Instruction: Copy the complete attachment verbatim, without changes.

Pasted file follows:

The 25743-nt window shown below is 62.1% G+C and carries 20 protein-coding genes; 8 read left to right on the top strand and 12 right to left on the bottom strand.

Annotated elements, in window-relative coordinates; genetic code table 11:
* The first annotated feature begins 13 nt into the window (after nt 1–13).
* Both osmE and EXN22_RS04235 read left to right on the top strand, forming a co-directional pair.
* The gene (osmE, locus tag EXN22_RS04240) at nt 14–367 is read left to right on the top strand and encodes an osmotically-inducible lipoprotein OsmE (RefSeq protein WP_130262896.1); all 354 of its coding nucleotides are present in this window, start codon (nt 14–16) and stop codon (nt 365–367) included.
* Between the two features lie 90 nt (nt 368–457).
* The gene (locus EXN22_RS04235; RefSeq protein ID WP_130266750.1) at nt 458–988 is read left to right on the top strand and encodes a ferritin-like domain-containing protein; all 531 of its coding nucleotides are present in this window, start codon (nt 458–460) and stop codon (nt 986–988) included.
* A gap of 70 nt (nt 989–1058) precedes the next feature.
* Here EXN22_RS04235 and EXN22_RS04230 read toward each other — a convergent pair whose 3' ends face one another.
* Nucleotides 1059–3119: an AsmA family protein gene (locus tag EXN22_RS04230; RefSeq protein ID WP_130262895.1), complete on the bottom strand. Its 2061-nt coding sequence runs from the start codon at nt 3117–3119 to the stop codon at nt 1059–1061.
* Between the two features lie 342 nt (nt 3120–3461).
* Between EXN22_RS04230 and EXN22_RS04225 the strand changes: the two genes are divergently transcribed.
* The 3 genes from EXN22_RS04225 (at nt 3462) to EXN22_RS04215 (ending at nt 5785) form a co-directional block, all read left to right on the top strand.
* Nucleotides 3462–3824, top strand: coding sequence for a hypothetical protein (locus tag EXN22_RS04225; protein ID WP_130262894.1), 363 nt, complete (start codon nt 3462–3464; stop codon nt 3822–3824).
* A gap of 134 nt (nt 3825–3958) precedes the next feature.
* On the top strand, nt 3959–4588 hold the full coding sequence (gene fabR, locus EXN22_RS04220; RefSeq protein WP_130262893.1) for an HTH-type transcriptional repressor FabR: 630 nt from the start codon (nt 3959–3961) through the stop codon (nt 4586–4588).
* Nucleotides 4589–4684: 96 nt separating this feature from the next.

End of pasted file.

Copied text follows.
The 25743-nt window shown below is 62.1% G+C and carries 20 protein-coding genes; 8 read left to right on the top strand and 12 right to left on the bottom strand.

Annotated elements, in window-relative coordinates; genetic code table 11:
* The first annotated feature begins 13 nt into the window (after nt 1–13).
* Both osmE and EXN22_RS04235 read left to right on the top strand, forming a co-directional pair.
* The gene (osmE, locus tag EXN22_RS04240) at nt 14–367 is read left to right on the top strand and encodes an osmotically-inducible lipoprotein OsmE (RefSeq protein WP_130262896.1); all 354 of its coding nucleotides are present in this window, start codon (nt 14–16) and stop codon (nt 365–367) included.
* Between the two features lie 90 nt (nt 368–457).
* The gene (locus EXN22_RS04235; RefSeq protein ID WP_130266750.1) at nt 458–988 is read left to right on the top strand and encodes a ferritin-like domain-containing protein; all 531 of its coding nucleotides are present in this window, start codon (nt 458–460) and stop codon (nt 986–988) included.
* A gap of 70 nt (nt 989–1058) precedes the next feature.
* Here EXN22_RS04235 and EXN22_RS04230 read toward each other — a convergent pair whose 3' ends face one another.
* Nucleotides 1059–3119: an AsmA family protein gene (locus tag EXN22_RS04230; RefSeq protein ID WP_130262895.1), complete on the bottom strand. Its 2061-nt coding sequence runs from the start codon at nt 3117–3119 to the stop codon at nt 1059–1061.
* Between the two features lie 342 nt (nt 3120–3461).
* Between EXN22_RS04230 and EXN22_RS04225 the strand changes: the two genes are divergently transcribed.
* The 3 genes from EXN22_RS04225 (at nt 3462) to EXN22_RS04215 (ending at nt 5785) form a co-directional block, all read left to right on the top strand.
* Nucleotides 3462–3824, top strand: coding sequence for a hypothetical protein (locus tag EXN22_RS04225; protein ID WP_130262894.1), 363 nt, complete (start codon nt 3462–3464; stop codon nt 3822–3824).
* A gap of 134 nt (nt 3825–3958) precedes the next feature.
* On the top strand, nt 3959–4588 hold the full coding sequence (gene fabR, locus EXN22_RS04220; RefSeq protein WP_130262893.1) for an HTH-type transcriptional repressor FabR: 630 nt from the start codon (nt 3959–3961) through the stop codon (nt 4586–4588).
* Nucleotides 4589–4684: 96 nt separating this feature from the next.